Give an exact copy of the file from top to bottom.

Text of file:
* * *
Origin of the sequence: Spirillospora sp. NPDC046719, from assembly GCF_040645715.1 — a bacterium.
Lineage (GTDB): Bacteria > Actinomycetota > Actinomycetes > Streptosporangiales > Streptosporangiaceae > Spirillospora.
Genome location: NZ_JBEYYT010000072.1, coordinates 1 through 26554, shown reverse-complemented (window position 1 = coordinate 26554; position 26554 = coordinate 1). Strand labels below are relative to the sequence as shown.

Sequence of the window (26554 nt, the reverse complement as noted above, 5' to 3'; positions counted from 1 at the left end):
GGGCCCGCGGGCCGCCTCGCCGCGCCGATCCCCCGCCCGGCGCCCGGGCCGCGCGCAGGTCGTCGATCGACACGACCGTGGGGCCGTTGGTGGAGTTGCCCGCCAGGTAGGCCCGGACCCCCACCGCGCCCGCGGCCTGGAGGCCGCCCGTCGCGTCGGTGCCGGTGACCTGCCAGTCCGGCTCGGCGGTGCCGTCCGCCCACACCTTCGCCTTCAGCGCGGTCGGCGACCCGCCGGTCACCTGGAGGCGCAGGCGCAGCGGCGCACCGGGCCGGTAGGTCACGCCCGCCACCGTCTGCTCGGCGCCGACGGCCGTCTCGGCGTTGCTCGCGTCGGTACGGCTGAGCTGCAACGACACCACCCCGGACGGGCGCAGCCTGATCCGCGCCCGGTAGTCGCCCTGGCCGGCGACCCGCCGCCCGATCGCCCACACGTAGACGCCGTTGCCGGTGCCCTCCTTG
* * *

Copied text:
Origin of the sequence: Spirillospora sp. NPDC046719, from assembly GCF_040645715.1 — a bacterium.
Lineage (GTDB): Bacteria > Actinomycetota > Actinomycetes > Streptosporangiales > Streptosporangiaceae > Spirillospora.
Genome location: NZ_JBEYYT010000072.1, coordinates 1 through 26554, shown reverse-complemented (window position 1 = coordinate 26554; position 26554 = coordinate 1). Strand labels below are relative to the sequence as shown.

Sequence of the window (26554 nt, the reverse complement as noted above, 5' to 3'; positions counted from 1 at the left end):
GGGCCCGCGGGCCGCCTCGCCGCGCCGATCCCCCGCCCGGCGCCCGGGCCGCGCGCAGGTCGTCGATCGACACGACCGTGGGGCCGTTGGTGGAGTTGCCCGCCAGGTAGGCCCGGACCCCCACCGCGCCCGCGGCCTGGAGGCCGCCCGTCGCGTCGGTGCCGGTGACCTGCCAGTCCGGCTCGGCGGTGCCGTCCGCCCACACCTTCGCCTTCAGCGCGGTCGGCGACCCGCCGGTCACCTGGAGGCGCAGGCGCAGCGGCGCACCGGGCCGGTAGGTCACGCCCGCCACCGTCTGCTCGGCGCCGACGGCCGTCTCGGCGTTGCTCGCGTCGGTACGGCTGAGCTGCAACGACACCACCCCGGACGGGCGCAGCCTGATCCGCGCCCGGTAGTCGCCCTGGCCGGCGACCCGCCGCCCGATCGCCCACACGTAGACGCCGTTGCCGGTGCCCTCCTTG